Australia cancels vote on extradition treaty with China

A supporter waving Chinese and Australian national flags during the arrival of Chinese Premier Li Keqiang to the Parliament House in Canberra, Australia, on March 23, 2017.
A supporter waving Chinese and Australian national flags during the arrival of Chinese Premier Li Keqiang to the Parliament House in Canberra, Australia, on March 23, 2017. PHOTO: EPA

SYDNEY (REUTERS) - Australia cancelled a vote on Tuesday (March 28) to finally ratify an extradition treaty with China, 10 years after it was signed, with the government set for an embarrassing defeat on the vote.

The planned parliamentary vote was to occur two days after Chinese Premier Li Keqiang left Australia where trade deals underpinned fast improving Sino-Australia relations.

But a spokesman for Prime Minister Malcolm Turnbull said the vote had been cancelled, after opposition politicians who control the upper house Senate made it clear they would not support the treaty.

"It has been in our national interest to have this agreement with China. We will speak with our Chinese friends in more detail and decide what to do," Foreign Minister Julie Bishop told a news conference.

If Australia ratified the treaty, it would have become one of the few western countries, along with France and Spain, to enter into an extradition treaty with China.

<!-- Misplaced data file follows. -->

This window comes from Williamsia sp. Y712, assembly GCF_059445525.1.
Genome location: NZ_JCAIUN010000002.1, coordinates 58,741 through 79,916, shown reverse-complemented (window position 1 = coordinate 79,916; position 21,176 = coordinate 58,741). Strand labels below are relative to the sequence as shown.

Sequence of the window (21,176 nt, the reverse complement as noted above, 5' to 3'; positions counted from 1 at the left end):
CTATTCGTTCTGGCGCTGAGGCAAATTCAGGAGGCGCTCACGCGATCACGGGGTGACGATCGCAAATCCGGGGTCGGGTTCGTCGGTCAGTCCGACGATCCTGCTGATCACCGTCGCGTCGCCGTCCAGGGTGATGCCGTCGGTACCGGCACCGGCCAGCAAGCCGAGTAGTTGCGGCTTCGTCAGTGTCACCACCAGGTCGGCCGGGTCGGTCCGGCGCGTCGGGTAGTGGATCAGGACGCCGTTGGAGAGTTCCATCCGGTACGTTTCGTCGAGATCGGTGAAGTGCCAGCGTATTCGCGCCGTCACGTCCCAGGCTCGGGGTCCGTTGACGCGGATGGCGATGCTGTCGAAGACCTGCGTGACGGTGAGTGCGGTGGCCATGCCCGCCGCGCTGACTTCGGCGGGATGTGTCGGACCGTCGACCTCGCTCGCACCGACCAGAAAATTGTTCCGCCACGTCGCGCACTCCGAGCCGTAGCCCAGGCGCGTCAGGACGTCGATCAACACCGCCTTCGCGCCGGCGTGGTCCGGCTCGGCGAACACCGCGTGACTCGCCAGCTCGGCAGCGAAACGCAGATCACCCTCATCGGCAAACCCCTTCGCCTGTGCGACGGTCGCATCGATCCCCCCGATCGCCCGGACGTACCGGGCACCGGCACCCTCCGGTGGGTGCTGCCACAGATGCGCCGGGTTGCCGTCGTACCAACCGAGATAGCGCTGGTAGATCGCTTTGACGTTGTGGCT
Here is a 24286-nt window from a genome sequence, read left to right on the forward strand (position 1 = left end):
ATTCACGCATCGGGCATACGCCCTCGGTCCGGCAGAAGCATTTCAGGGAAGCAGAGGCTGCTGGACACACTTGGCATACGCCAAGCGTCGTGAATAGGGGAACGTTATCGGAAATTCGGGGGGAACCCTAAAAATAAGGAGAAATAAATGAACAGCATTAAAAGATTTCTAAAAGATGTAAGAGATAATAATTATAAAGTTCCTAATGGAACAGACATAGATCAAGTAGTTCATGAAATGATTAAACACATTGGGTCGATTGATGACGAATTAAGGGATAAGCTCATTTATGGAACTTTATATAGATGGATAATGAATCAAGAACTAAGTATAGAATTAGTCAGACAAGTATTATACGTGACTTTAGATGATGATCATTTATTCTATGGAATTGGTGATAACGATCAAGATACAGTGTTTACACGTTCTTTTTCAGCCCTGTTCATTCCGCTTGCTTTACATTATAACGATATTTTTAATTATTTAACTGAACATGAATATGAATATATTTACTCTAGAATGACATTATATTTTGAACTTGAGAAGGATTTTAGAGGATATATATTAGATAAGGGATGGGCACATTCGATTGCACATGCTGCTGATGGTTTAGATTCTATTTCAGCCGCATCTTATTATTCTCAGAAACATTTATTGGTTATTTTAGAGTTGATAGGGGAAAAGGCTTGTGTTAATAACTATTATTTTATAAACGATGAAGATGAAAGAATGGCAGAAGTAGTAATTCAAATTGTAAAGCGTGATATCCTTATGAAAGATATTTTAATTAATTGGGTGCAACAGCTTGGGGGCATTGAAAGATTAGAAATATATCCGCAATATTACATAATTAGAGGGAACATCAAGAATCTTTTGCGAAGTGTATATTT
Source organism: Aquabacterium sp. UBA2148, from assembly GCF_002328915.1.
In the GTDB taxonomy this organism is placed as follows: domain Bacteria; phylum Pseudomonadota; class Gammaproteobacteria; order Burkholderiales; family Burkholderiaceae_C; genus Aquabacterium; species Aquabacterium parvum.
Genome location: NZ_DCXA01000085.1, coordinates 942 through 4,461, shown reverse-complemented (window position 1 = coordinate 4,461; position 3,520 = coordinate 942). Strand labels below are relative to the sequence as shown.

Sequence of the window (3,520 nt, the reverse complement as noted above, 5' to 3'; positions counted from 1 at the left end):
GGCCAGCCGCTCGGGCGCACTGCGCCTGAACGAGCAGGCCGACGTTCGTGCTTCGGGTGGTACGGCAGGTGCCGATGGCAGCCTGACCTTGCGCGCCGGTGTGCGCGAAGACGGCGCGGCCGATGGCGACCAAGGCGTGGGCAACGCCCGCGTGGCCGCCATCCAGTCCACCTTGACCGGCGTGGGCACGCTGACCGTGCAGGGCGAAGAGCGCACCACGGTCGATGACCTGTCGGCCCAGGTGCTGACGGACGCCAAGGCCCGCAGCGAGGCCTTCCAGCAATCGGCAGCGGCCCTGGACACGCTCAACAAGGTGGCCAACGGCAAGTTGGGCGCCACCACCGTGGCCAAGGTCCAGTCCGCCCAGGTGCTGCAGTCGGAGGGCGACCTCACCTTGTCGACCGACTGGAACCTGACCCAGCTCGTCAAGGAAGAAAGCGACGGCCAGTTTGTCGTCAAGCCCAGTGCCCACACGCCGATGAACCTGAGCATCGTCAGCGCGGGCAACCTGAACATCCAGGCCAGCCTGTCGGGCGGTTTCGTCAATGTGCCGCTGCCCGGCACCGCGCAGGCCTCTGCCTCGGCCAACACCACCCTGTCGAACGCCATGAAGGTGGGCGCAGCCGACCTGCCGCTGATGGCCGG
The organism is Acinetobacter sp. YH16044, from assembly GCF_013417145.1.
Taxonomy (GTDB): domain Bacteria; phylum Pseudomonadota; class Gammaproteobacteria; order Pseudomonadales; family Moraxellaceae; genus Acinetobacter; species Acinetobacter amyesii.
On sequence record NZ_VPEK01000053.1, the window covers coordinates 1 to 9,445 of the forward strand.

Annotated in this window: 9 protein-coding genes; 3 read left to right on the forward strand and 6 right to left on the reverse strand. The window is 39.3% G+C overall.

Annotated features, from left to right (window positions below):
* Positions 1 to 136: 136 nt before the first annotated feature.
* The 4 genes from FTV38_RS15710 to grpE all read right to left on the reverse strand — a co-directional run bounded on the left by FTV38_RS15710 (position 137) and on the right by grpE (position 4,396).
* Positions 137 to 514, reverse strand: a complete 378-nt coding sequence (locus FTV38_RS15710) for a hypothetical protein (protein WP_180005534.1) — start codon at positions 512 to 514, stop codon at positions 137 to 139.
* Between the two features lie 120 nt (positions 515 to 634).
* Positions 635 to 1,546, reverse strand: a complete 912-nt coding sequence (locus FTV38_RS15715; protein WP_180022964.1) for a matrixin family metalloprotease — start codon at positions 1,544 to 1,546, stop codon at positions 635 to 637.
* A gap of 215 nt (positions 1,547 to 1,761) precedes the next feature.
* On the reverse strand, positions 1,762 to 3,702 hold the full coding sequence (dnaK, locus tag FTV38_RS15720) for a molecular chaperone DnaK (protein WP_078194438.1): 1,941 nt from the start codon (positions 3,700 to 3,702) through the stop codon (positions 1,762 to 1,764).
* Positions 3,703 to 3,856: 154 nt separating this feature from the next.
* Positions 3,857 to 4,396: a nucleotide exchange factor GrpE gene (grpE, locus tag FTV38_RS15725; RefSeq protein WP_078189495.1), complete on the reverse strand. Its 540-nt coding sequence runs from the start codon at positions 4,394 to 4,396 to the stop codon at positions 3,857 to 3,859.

Political opposition to the treaty in Australia stems from concerns over China's humanitarian record, with human rights groups regularly accusing Beijing of obtaining confessions through torture or under duress.

Australia's inability to ratify the extradition treaty is a blow to China's overseas hunt for corrupt officials and business executives who have fled abroad with their assets, dubbed Operation Fox Hunt.

In an article published on the eve of Li's visit, China's ambassador to Australia, Cheng Jingye, highlighted his country's hopes that the extradition treaty would enter into force soon.

Euan Graham, director of the national security programme at Australian think tank Lowy Institute, said: "The visit seems to have been very successful on the economic merits but this inability to ratify the extradition treaty will inevitably lead to a sense of deflation."

It is also a blow for Turnbull, who revived the long-dormant treaty's ratification process a year ago, with Australia seeking closer cooperation with Chinese law enforcement to stem an increasing tide of synthetic drugs trafficked into Australia from southern China.

It also comes as three Australian employees of casino operator Crown Resorts Ltd remain in Chinese custody following their arrest in November 2016 for alleged gambling offences.